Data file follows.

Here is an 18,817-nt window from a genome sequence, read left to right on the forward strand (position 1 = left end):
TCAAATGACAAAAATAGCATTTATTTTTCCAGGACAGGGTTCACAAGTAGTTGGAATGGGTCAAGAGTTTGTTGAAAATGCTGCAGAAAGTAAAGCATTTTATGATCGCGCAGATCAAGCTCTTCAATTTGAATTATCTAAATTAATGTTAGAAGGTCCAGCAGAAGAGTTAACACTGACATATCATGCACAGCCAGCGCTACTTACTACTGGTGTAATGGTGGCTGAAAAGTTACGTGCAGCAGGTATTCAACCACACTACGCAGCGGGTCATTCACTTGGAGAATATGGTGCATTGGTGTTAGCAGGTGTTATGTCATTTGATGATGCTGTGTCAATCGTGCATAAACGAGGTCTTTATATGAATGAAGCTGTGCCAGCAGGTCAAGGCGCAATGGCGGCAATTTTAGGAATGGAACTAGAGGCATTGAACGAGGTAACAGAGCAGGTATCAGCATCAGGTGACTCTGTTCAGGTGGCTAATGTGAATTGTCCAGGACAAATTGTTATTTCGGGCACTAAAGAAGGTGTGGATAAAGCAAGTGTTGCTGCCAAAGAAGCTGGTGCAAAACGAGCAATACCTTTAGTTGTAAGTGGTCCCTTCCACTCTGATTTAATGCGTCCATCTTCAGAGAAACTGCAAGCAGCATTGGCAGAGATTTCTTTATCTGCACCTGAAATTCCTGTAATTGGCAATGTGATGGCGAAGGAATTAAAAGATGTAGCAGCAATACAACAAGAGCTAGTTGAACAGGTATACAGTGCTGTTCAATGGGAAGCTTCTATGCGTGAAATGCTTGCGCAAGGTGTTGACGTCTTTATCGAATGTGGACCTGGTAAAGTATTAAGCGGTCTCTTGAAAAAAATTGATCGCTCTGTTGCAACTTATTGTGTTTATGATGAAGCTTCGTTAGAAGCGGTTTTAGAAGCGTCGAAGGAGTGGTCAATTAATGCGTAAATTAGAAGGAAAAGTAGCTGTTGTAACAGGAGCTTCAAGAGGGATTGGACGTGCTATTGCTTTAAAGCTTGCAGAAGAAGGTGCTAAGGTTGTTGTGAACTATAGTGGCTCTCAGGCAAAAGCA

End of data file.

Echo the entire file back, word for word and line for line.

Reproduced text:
Here is an 18,817-nt window from a genome sequence, read left to right on the forward strand (position 1 = left end):
TCAAATGACAAAAATAGCATTTATTTTTCCAGGACAGGGTTCACAAGTAGTTGGAATGGGTCAAGAGTTTGTTGAAAATGCTGCAGAAAGTAAAGCATTTTATGATCGCGCAGATCAAGCTCTTCAATTTGAATTATCTAAATTAATGTTAGAAGGTCCAGCAGAAGAGTTAACACTGACATATCATGCACAGCCAGCGCTACTTACTACTGGTGTAATGGTGGCTGAAAAGTTACGTGCAGCAGGTATTCAACCACACTACGCAGCGGGTCATTCACTTGGAGAATATGGTGCATTGGTGTTAGCAGGTGTTATGTCATTTGATGATGCTGTGTCAATCGTGCATAAACGAGGTCTTTATATGAATGAAGCTGTGCCAGCAGGTCAAGGCGCAATGGCGGCAATTTTAGGAATGGAACTAGAGGCATTGAACGAGGTAACAGAGCAGGTATCAGCATCAGGTGACTCTGTTCAGGTGGCTAATGTGAATTGTCCAGGACAAATTGTTATTTCGGGCACTAAAGAAGGTGTGGATAAAGCAAGTGTTGCTGCCAAAGAAGCTGGTGCAAAACGAGCAATACCTTTAGTTGTAAGTGGTCCCTTCCACTCTGATTTAATGCGTCCATCTTCAGAGAAACTGCAAGCAGCATTGGCAGAGATTTCTTTATCTGCACCTGAAATTCCTGTAATTGGCAATGTGATGGCGAAGGAATTAAAAGATGTAGCAGCAATACAACAAGAGCTAGTTGAACAGGTATACAGTGCTGTTCAATGGGAAGCTTCTATGCGTGAAATGCTTGCGCAAGGTGTTGACGTCTTTATCGAATGTGGACCTGGTAAAGTATTAAGCGGTCTCTTGAAAAAAATTGATCGCTCTGTTGCAACTTATTGTGTTTATGATGAAGCTTCGTTAGAAGCGGTTTTAGAAGCGTCGAAGGAGTGGTCAATTAATGCGTAAATTAGAAGGAAAAGTAGCTGTTGTAACAGGAGCTTCAAGAGGGATTGGACGTGCTATTGCTTTAAAGCTTGCAGAAGAAGGTGCTAAGGTTGTTGTGAACTATAGTGGCTCTCAGGCAAAAGCA